Newspaper will no longer attend LA
The editor and publisher of the
Caymanian Compass have refused to acquiesce to Speaker of the House Mary
Lawrence’s demands for an apology over a story written by journalist Brent
Fuller and one of the newspaper’s editorials.
“We have nothing to apologise for,”
said Editor Tammie Chisholm. “Brent was just doing his job and the editorial
was expressing this newspaper’s opinion.”
Cayman Free Press Publisher Brian
“It is a dark day for the Cayman
Islands when legislators decide to prosecute responsible media because they
disagree with their opinion,” Mr. Uzzell said. “What transpired in the
Legislative Assembly on Thursday should embarrass and frighten the people of
The incident started when Mrs.
Lawrence read a statement accusing Mr. Fuller and the Compass of “defaming the
integrity of the country’s Legislative Assembly and the integrity of its
honourable members by deliberately planting in the minds of the public the idea
that the persons they have chosen to represent them are not worthy of their
trust and respect…”
Mrs. Chisholm said the article and
editorial did no such thing.
“Brent simply wrote that a
six-member Legislative Assembly subcommittee that was going to review the
Freedom of Information Law behind closed doors rather than in public, which is
exactly what they were planning to do,” she said. “Attorney General Sam Bulgin
was one of his primary sources for the article, and no one is questioning the
accuracy of what was reported, so we’re not sure how anyone could object to
Mrs. Lawrence banned Mr. Fuller,
who was not present at the time, from attending the Legislative Assembly for
the rest of the week, which ended up amounting to the rest of Thursday because
the House adjourned later that day until January.
North Side MLA Ezzard Miller then
picked up the point and brought a motion calling for Mr. Fuller’s privileges to
attend Legislative Assembly be revoked permanently and that he and the
Caymanian Compass be prosecuted for breaches to the Legislative Assembly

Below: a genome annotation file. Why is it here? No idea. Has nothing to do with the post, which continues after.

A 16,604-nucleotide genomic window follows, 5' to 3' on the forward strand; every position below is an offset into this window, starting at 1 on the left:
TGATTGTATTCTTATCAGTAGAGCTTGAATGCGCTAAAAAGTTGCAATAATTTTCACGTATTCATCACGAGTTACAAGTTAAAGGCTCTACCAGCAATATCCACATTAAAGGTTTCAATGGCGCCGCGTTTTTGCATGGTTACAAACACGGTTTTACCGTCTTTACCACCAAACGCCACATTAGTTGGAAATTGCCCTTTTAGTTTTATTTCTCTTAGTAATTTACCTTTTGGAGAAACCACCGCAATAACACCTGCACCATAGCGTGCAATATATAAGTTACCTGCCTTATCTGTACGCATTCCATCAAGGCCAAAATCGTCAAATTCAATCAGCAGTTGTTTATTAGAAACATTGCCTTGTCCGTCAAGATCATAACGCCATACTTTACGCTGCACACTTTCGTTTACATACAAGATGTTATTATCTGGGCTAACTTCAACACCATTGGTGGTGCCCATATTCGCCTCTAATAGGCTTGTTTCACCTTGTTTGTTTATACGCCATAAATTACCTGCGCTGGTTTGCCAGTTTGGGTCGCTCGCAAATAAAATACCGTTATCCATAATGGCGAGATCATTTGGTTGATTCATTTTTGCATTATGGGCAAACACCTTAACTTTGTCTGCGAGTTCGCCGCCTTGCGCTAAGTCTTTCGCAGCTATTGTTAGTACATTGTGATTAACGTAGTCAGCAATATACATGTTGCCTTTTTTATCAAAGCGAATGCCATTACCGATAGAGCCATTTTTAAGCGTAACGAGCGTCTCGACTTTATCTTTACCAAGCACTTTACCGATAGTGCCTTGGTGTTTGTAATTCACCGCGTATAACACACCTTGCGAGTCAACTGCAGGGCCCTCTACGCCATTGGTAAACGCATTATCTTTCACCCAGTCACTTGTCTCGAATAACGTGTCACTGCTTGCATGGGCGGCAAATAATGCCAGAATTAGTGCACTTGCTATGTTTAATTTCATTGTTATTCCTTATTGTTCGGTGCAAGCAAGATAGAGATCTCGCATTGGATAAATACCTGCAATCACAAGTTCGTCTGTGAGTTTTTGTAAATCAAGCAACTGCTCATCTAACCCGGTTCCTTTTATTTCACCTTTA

(Immunities, Powers and Privileges) Law. Sections of that law make it a crime
to “falsely or scandalously” defame the Legislative Assembly or any of it
committees; to publish any writing containing “a gross, wilful or scandalous
misrepresentation” of the proceedings of Assembly or one of its committees; to
publish any writing containing “false or scandalous libel”; or to publish a
report or statement “purporting to be a report of the proceedings of the
assembly in any case where such proceedings have been conducted after exclusion
of the public by order of the Assembly”.
Mrs. Chisholm said neither the
article written by Mr. Fuller nor the editorial ran afoul of the law.
“Apparently, the legislators do not
like that we used the word ‘secret’,” she said. “Whether we used the word
‘secret’ or the phrases ‘in camera’ or ‘behind closed doors’ it all means the
same thing. We stand by what was written.”
Mr. Miller’s motion passed nine
votes to four, with only Premier McKeeva Bush, Minister Mike Adam and
legislators Alden McLaughlin and Ellio Solomon voting against it.
During her address, Mrs. Lawrence
said it was time for her to act “when the free press… begins whittling away
at the root of democracy… defaming the integrity of the country’s Legislative
Remembering back to the 1980s, Mr.
Uzzell said he found Mrs. Lawrence’s statement ironic.
“I remember when Mrs. Lawrence was
involved in putting out a weekly newspaper that was harshly critical of the
integrity of certain members of Legislative Assembly,” he said.
Mrs. Lawrence also said that
reporting on the Legislature was a privilege that was awarded by her office and
which could be revoked by her office.
Mr. Uzzell took offense to the
“In a free society, to report on
what happens in Parliament is a right of the people who elect the representatives
and who pay their salaries,” he said. “We don’t see our role as one of
privilege, but one of service to this community. We use considerable resources
to provide this service, but I won’t have my staff ridiculed and threatened by
politicians and a five-times frustrated politician just because they don’t like
our opinion or a factual article we’ve written.”
Mr. Uzzell said that it appeared
Mrs. Lawrence seemed intent on making the job of reporting on Legislative
Assembly more and more difficult.
“First she cancelled all press
passes of journalists and insisted they file annual register of interest forms,
even though the requirement isn’t supported by Standing Orders,” he said. “Then
she took away journalists’ right to use a Legislative Assembly parking spot
next to the Library. Now this.”
Mr. Uzzell said that as a result of
what happened on Thursday, the Caymanian Compass would no longer send reporters
to attend the Legislative Assembly.
“Not under the current
circumstances and climate,” he said.